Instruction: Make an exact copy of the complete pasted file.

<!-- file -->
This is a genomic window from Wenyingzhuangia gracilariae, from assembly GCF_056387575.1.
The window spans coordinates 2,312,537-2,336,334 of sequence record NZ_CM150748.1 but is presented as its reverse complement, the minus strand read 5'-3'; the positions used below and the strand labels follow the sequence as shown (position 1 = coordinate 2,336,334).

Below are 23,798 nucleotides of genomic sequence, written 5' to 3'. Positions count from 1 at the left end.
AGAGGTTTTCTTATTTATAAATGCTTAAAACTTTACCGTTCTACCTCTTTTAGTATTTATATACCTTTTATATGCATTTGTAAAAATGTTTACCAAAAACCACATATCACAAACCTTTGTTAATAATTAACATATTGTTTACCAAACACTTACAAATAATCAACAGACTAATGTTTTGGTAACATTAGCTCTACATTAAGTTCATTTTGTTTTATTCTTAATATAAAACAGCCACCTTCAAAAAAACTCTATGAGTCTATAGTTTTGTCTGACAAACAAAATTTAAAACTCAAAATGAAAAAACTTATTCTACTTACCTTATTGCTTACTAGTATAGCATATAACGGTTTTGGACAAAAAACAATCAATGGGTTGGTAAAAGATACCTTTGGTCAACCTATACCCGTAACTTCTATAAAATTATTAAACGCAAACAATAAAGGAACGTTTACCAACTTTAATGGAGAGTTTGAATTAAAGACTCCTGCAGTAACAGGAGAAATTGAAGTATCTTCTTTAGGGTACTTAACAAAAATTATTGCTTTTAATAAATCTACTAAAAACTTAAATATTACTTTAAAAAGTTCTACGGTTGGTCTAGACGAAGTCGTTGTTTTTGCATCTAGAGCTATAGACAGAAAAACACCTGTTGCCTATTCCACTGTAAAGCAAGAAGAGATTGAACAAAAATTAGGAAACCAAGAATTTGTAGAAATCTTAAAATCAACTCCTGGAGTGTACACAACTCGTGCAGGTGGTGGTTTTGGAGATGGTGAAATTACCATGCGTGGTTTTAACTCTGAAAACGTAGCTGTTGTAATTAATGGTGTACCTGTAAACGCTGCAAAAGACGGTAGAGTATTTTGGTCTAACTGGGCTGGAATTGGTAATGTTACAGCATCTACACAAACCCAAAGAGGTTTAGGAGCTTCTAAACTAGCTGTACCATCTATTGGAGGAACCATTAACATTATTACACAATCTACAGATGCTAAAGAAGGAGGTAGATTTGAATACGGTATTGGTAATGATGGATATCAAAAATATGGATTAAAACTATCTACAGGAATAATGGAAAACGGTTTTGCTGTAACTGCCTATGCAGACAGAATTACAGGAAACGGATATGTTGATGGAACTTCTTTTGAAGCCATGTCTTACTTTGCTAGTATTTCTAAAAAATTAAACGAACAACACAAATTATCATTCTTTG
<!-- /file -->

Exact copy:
This is a genomic window from Wenyingzhuangia gracilariae, from assembly GCF_056387575.1.
The window spans coordinates 2,312,537-2,336,334 of sequence record NZ_CM150748.1 but is presented as its reverse complement, the minus strand read 5'-3'; the positions used below and the strand labels follow the sequence as shown (position 1 = coordinate 2,336,334).

Below are 23,798 nucleotides of genomic sequence, written 5' to 3'. Positions count from 1 at the left end.
AGAGGTTTTCTTATTTATAAATGCTTAAAACTTTACCGTTCTACCTCTTTTAGTATTTATATACCTTTTATATGCATTTGTAAAAATGTTTACCAAAAACCACATATCACAAACCTTTGTTAATAATTAACATATTGTTTACCAAACACTTACAAATAATCAACAGACTAATGTTTTGGTAACATTAGCTCTACATTAAGTTCATTTTGTTTTATTCTTAATATAAAACAGCCACCTTCAAAAAAACTCTATGAGTCTATAGTTTTGTCTGACAAACAAAATTTAAAACTCAAAATGAAAAAACTTATTCTACTTACCTTATTGCTTACTAGTATAGCATATAACGGTTTTGGACAAAAAACAATCAATGGGTTGGTAAAAGATACCTTTGGTCAACCTATACCCGTAACTTCTATAAAATTATTAAACGCAAACAATAAAGGAACGTTTACCAACTTTAATGGAGAGTTTGAATTAAAGACTCCTGCAGTAACAGGAGAAATTGAAGTATCTTCTTTAGGGTACTTAACAAAAATTATTGCTTTTAATAAATCTACTAAAAACTTAAATATTACTTTAAAAAGTTCTACGGTTGGTCTAGACGAAGTCGTTGTTTTTGCATCTAGAGCTATAGACAGAAAAACACCTGTTGCCTATTCCACTGTAAAGCAAGAAGAGATTGAACAAAAATTAGGAAACCAAGAATTTGTAGAAATCTTAAAATCAACTCCTGGAGTGTACACAACTCGTGCAGGTGGTGGTTTTGGAGATGGTGAAATTACCATGCGTGGTTTTAACTCTGAAAACGTAGCTGTTGTAATTAATGGTGTACCTGTAAACGCTGCAAAAGACGGTAGAGTATTTTGGTCTAACTGGGCTGGAATTGGTAATGTTACAGCATCTACACAAACCCAAAGAGGTTTAGGAGCTTCTAAACTAGCTGTACCATCTATTGGAGGAACCATTAACATTATTACACAATCTACAGATGCTAAAGAAGGAGGTAGATTTGAATACGGTATTGGTAATGATGGATATCAAAAATATGGATTAAAACTATCTACAGGAATAATGGAAAACGGTTTTGCTGTAACTGCCTATGCAGACAGAATTACAGGAAACGGATATGTTGATGGAACTTCTTTTGAAGCCATGTCTTACTTTGCTAGTATTTCTAAAAAATTAAACGAACAACACAAATTATCATTCTTTG